Saturday, April 26, 2008

Financial Peace Revisited by Dave Ramsey

So I finally got around to reading this popular author! Couldn't help it...after all, in my crowd of friends it was "Dave Ramsey says this...", "Dave Ramsey says that"...and there I was. Clueless.

It took a bit of effort, though. I'm not much of a numbers person. I always thought I'd leave that stuff to my husband. Then I remembered: it's the wife that does a lot of the shopping. Hmm. Maybe I needed to study up on this finance stuff after all. I'm glad I did!

Dave Ramsey's main point throughout the book is "stay out of debt!" Nothing new there. I've been taught that for years. In fact, I can probably quote most of the Bible verses that talk about money, debt and servitude. So I knew how bad debt was in theory. But here's the deal: Dave Ramsey puts a face on it. I'd be pretty surprised to hear that someone borrowed after reading his book. How could they ignore all those horror stories?!

Second point: save, save, and save some more. I like this. In fact, I was quite inspired after reading the plan for "financial peace". As a stay at home daughter, a lot of stuff in the book I can't really apply. But the saving part I can. So I decided to start my $1000 emergency fund. This might be hard! I tend to save for a particular purpose, spend it all, and then start over. It works...but it's a bit discouraging, after 10+ years of teaching to have a bunch of memories and not much in the bank!

Another thing emphasized over and over is the importance of a written budget. "Tell your money where to go, or you'll wonder where it's gone."

I learned a lot of things, reading this book. All about different types of mortgages, insurance, investments. Things I'd never really looked into. I feel smarter now!

Dave Ramsey's humor is diverting. His advice is practical and easy to understand. And I appreciate how he stresses the importance of the spiritual in bringing true peace to a life. Highly recommended.

Related: The Total Money Makeover
"Financial Peace" tells why. This book shows you how. A lot of the same information, but more detailed in the practical application.

For practical money-saving tips, read Crystal's blog. Inspiring.

Nothing to Wear? by Joe Lupo

Nothing to Wear?: A Five-Step Cure for the Common Closet
by Joe Lupo

I skimmed this book in an afternoon...actually, just over lunch. Nothing new here, just common sense advice like "get rid of the clothes you don't like" and "find your style". That's pretty much it. What I will remember most are the three questions to ask when weeding your closet:
1."Do I love it?"
2. "Does it flatter me?"
3. "Does it project the image I want of myself?"

One interesting idea was to take photos of outfit combinations to keep near your closet, to save time when you're in a hurry. A bit to organized for me, but it might work for some.

I wouldn't buy it. But it's worth a glance at the library. I was inspired to get rid of a few things. ;)

And just in case you wondered what my style is: Whimsical Classic

Tuesday, April 22, 2008

Two Are Better Than One by Carol Ryrie Brink

Two Are Better Than One
Carol Ryrie Brink
MacMillan Co. 1968

This is a story within a story, within a story. It spans many years and continents, venturing even into the land of make-believe. Two diminutive pocket dolls, Lester and Lynette, are the connecting link. For, "you only had to put Lester and Lynette in your pocket and the dullest day turned into something special." (p.3)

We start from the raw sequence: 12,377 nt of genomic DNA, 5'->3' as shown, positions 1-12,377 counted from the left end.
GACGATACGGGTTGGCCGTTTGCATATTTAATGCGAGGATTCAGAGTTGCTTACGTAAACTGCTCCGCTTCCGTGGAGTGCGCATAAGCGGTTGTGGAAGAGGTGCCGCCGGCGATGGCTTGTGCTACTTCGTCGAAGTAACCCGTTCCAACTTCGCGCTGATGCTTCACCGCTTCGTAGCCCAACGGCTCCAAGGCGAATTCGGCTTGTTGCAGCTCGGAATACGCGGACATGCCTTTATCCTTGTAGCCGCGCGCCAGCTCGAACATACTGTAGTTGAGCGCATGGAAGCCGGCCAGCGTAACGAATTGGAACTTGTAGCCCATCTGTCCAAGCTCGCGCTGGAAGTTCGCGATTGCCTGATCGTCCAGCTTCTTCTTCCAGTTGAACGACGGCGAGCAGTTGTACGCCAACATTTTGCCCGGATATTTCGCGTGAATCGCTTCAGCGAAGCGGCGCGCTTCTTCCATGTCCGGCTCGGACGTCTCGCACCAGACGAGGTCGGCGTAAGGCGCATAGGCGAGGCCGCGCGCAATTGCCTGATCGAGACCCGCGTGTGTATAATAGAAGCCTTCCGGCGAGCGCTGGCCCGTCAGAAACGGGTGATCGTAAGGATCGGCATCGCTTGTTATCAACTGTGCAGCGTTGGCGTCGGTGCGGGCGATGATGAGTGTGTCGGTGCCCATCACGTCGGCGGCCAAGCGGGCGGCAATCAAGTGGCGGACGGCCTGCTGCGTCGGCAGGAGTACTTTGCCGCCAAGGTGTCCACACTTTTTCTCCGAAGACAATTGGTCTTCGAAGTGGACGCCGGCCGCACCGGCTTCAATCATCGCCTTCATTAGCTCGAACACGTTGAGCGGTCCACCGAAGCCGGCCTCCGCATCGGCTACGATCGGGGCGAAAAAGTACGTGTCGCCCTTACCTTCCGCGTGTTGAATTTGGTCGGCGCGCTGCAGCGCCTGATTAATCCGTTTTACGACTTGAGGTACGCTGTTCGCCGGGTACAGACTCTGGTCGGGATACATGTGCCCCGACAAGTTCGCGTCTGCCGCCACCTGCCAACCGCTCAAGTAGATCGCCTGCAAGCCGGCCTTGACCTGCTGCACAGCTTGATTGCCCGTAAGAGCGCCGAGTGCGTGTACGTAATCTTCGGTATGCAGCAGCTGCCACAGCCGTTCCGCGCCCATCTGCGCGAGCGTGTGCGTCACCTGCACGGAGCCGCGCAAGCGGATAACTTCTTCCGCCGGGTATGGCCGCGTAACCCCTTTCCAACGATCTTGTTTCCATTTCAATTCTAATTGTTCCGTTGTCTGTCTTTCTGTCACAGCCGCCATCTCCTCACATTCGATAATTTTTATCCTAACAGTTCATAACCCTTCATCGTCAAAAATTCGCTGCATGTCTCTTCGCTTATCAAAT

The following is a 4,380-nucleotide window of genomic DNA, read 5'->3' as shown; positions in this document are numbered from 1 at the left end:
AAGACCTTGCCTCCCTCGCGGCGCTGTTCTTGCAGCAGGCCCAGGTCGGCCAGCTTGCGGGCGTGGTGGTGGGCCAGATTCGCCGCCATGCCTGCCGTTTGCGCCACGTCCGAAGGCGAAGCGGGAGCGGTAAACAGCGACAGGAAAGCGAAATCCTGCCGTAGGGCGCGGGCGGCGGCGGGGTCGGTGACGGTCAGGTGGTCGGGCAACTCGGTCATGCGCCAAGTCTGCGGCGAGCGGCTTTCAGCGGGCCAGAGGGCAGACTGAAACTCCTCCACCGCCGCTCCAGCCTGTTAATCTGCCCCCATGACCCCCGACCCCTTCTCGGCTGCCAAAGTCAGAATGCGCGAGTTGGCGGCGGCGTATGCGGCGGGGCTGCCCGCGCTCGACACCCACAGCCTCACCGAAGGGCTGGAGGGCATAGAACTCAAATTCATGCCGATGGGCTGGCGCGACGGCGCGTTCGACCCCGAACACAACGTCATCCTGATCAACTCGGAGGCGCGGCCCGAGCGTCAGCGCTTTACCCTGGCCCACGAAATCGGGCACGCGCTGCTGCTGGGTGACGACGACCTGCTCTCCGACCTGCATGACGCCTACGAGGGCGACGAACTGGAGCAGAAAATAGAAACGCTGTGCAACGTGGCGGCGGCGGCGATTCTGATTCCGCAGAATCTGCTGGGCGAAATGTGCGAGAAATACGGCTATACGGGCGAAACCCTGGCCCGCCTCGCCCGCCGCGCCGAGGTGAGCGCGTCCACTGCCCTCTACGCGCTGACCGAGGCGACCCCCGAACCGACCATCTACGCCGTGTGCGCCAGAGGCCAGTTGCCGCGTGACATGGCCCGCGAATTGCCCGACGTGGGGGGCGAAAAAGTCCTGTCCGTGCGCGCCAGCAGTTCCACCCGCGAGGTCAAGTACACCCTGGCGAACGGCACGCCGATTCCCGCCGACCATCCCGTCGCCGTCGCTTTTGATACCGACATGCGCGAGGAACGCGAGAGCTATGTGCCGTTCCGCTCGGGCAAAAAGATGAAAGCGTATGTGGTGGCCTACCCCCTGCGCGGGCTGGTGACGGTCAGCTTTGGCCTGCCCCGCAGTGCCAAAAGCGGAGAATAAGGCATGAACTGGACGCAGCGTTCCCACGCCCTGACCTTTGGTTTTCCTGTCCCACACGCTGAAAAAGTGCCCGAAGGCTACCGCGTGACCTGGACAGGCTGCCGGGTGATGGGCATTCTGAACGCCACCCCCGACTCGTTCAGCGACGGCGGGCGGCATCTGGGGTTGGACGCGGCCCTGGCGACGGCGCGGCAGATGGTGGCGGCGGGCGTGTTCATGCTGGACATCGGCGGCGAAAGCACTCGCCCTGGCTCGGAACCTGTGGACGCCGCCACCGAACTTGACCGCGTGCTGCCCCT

The dolls entered the lives of Cordy and Chrystal, two little girls from a small Idaho town, on a Christmas day near the turn of the century. Over the course of the next year, the girls and the dolls went everywhere together--to school, on horseback rides--even into the pages of a childhood novel.

It is this novel that adds so much charm to the story. As I read the melodramatic scribblings of Cordy and Chrystal, I was reminded of my own childhood days when I wrote stories with my best friends.

There were many moments--the rag doll costumes, the cartwheel hats--that made me laugh aloud.

This story shows the joys of childhood and the transition to maturity with wit, sympathy and wisdom. I set down the book with a sigh--for once, perfectly happy with an author's ending.

It is interesting to note the many parallels to the author's life in this story. To find more about her, go here.

Thursday, April 10, 2008

Latest treasure hunt

I love shopping for books. Especially when they are 25 cents each, as at the latest used book sale at my local library.

For an investment of about $15, here's what we got: (minus some that have already made it to the bookshelves)

As my family and I were driving to the sale, my dad mentioned that we needed to keep an eye out for Edwin Tunis titles. Early in our homeschooling years, we loved reading his books describing the Colonial period and have been saddened to find them gradually disappearing from the library shelves. Not only that, but the prices have been going up dramatically on used copies...far above my budget, anyway!

After spending an hour or so looking through boxes and boxes of books, I thought I was finished. But my dad was still browsing the children's area. So I glanced around to pass the time---imagine my surprise when I found not one, but two Tunis titles! I couldn't help hurrying to my family and triumphantly proclaiming "I win!"

So here are my favorite buys, beneath an addition to our Clara Ingram Judson biography collection:

It was definitely a worthwhile hour and a half!

To find book sales in your area, try the Book Sale Finder. Happy hunting!